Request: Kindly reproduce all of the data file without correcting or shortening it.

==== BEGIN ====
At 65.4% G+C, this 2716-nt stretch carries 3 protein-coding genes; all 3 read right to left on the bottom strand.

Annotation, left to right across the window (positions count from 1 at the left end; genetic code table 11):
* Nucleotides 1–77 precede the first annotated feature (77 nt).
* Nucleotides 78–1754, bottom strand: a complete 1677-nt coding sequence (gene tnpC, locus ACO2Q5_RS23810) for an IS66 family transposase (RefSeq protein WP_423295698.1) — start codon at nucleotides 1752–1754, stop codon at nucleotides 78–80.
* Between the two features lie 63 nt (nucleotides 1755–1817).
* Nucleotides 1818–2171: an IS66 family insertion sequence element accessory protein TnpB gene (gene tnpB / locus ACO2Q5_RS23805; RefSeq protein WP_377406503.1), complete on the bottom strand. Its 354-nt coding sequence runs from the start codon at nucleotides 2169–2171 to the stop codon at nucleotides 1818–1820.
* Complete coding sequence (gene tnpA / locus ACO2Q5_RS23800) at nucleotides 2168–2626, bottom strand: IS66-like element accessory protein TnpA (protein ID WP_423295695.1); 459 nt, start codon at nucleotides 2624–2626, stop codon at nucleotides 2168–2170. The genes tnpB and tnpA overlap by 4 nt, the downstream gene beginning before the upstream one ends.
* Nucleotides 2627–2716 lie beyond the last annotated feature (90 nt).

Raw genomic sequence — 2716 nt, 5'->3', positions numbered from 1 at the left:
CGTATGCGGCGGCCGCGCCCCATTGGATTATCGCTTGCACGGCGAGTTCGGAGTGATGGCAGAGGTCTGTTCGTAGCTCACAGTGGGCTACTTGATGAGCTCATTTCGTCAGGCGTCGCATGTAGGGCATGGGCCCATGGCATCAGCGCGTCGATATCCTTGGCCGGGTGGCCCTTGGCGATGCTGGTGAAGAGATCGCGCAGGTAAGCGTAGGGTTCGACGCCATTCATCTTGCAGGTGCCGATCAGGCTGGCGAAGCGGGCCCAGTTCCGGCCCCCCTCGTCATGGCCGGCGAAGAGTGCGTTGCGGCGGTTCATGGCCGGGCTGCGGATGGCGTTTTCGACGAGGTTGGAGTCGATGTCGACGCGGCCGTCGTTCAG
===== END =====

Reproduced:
At 65.4% G+C, this 2716-nt stretch carries 3 protein-coding genes; all 3 read right to left on the bottom strand.

Annotation, left to right across the window (positions count from 1 at the left end; genetic code table 11):
* Nucleotides 1–77 precede the first annotated feature (77 nt).
* Nucleotides 78–1754, bottom strand: a complete 1677-nt coding sequence (gene tnpC, locus ACO2Q5_RS23810) for an IS66 family transposase (RefSeq protein WP_423295698.1) — start codon at nucleotides 1752–1754, stop codon at nucleotides 78–80.
* Between the two features lie 63 nt (nucleotides 1755–1817).
* Nucleotides 1818–2171: an IS66 family insertion sequence element accessory protein TnpB gene (gene tnpB / locus ACO2Q5_RS23805; RefSeq protein WP_377406503.1), complete on the bottom strand. Its 354-nt coding sequence runs from the start codon at nucleotides 2169–2171 to the stop codon at nucleotides 1818–1820.
* Complete coding sequence (gene tnpA / locus ACO2Q5_RS23800) at nucleotides 2168–2626, bottom strand: IS66-like element accessory protein TnpA (protein ID WP_423295695.1); 459 nt, start codon at nucleotides 2624–2626, stop codon at nucleotides 2168–2170. The genes tnpB and tnpA overlap by 4 nt, the downstream gene beginning before the upstream one ends.
* Nucleotides 2627–2716 lie beyond the last annotated feature (90 nt).

Raw genomic sequence — 2716 nt, 5'->3', positions numbered from 1 at the left:
CGTATGCGGCGGCCGCGCCCCATTGGATTATCGCTTGCACGGCGAGTTCGGAGTGATGGCAGAGGTCTGTTCGTAGCTCACAGTGGGCTACTTGATGAGCTCATTTCGTCAGGCGTCGCATGTAGGGCATGGGCCCATGGCATCAGCGCGTCGATATCCTTGGCCGGGTGGCCCTTGGCGATGCTGGTGAAGAGATCGCGCAGGTAAGCGTAGGGTTCGACGCCATTCATCTTGCAGGTGCCGATCAGGCTGGCGAAGCGGGCCCAGTTCCGGCCCCCCTCGTCATGGCCGGCGAAGAGTGCGTTGCGGCGGTTCATGGCCGGGCTGCGGATGGCGTTTTCGACGAGGTTGGAGTCGATGTCGACGCGGCCGTCGTTCAG